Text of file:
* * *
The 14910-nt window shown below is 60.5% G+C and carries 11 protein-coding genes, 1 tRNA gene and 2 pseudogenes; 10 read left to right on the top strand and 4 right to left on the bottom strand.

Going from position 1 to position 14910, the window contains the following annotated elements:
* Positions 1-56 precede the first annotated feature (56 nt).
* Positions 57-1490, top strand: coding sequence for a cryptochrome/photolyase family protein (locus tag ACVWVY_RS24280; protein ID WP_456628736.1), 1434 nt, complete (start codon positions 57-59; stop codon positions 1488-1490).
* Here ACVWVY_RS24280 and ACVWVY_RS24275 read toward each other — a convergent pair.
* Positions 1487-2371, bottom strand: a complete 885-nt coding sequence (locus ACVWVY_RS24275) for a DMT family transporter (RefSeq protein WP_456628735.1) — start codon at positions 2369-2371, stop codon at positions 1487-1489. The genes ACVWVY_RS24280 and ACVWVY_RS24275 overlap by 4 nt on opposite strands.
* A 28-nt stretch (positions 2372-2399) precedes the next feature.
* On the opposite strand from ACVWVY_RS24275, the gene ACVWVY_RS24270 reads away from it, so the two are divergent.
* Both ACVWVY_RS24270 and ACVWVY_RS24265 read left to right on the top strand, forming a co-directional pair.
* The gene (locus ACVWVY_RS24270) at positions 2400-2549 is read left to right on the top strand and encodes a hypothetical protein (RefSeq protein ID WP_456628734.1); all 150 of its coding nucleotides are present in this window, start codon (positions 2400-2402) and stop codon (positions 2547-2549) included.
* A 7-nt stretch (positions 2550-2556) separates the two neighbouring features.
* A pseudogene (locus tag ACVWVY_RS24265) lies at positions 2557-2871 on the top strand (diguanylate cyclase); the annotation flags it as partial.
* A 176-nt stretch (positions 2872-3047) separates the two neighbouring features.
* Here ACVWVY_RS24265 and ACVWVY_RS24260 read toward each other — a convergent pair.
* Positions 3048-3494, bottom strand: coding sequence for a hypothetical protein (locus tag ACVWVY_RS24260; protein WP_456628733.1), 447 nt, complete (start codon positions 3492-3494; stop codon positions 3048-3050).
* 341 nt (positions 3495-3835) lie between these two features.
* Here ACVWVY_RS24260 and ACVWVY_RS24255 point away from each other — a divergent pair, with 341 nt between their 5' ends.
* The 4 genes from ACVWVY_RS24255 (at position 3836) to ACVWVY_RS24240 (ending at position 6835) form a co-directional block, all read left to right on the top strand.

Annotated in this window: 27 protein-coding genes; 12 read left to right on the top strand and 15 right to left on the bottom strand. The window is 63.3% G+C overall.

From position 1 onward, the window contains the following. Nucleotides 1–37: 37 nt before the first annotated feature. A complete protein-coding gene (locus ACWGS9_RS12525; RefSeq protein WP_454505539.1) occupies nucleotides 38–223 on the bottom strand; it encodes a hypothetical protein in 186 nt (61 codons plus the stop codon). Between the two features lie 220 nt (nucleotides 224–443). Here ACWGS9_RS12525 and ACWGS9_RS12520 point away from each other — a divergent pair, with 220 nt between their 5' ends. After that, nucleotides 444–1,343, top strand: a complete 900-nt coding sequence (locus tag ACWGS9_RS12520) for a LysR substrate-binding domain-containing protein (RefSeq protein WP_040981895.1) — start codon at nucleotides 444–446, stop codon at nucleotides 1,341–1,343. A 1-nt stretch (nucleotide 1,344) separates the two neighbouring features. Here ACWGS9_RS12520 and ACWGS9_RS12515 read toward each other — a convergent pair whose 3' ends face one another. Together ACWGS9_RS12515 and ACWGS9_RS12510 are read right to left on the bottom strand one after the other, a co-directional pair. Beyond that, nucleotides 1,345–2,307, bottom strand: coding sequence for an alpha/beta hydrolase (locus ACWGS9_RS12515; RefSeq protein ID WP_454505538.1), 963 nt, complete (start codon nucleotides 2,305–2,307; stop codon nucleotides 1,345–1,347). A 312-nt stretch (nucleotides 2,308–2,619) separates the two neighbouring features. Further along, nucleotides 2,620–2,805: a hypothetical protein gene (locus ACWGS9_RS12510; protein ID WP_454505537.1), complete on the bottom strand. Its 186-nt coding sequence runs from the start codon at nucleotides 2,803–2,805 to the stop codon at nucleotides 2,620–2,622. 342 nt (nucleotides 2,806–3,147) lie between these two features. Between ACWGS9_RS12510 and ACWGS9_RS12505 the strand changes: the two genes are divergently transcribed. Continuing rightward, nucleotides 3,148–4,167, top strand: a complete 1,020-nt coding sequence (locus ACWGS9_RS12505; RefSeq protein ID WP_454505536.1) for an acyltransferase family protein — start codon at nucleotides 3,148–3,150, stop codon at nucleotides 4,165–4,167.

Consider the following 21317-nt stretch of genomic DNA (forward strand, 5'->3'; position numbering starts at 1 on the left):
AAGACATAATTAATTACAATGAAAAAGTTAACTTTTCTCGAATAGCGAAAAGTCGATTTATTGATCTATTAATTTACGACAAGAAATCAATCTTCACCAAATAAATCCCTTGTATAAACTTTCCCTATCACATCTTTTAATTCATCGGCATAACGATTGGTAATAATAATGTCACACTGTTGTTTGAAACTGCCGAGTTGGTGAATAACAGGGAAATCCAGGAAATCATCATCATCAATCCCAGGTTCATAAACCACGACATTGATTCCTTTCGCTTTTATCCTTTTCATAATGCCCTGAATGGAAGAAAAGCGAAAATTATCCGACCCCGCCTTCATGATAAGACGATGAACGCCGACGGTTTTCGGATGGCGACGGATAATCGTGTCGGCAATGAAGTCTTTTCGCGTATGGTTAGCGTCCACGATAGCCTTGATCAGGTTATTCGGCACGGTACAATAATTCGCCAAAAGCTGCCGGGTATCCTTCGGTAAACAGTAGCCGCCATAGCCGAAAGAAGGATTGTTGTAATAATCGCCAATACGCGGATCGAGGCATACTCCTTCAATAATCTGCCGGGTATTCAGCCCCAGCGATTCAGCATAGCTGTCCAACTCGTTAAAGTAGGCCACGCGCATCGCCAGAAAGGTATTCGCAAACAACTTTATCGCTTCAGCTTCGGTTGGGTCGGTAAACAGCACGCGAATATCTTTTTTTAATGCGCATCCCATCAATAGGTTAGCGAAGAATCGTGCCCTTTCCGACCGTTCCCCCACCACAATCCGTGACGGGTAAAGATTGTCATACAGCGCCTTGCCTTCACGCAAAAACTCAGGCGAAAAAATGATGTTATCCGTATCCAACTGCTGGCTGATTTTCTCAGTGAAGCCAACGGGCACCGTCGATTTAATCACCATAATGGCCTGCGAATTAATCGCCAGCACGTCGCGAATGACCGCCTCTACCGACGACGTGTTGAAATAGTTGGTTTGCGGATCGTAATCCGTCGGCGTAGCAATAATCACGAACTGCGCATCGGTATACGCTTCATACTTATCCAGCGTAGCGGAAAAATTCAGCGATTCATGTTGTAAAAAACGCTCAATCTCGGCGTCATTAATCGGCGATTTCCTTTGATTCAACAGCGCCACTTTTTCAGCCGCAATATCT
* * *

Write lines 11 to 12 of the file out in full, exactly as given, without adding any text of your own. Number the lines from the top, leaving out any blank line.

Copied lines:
* A 7-nt stretch (positions 2550-2556) separates the two neighbouring features.
* A pseudogene (locus tag ACVWVY_RS24265) lies at positions 2557-2871 on the top strand (diguanylate cyclase); the annotation flags it as partial.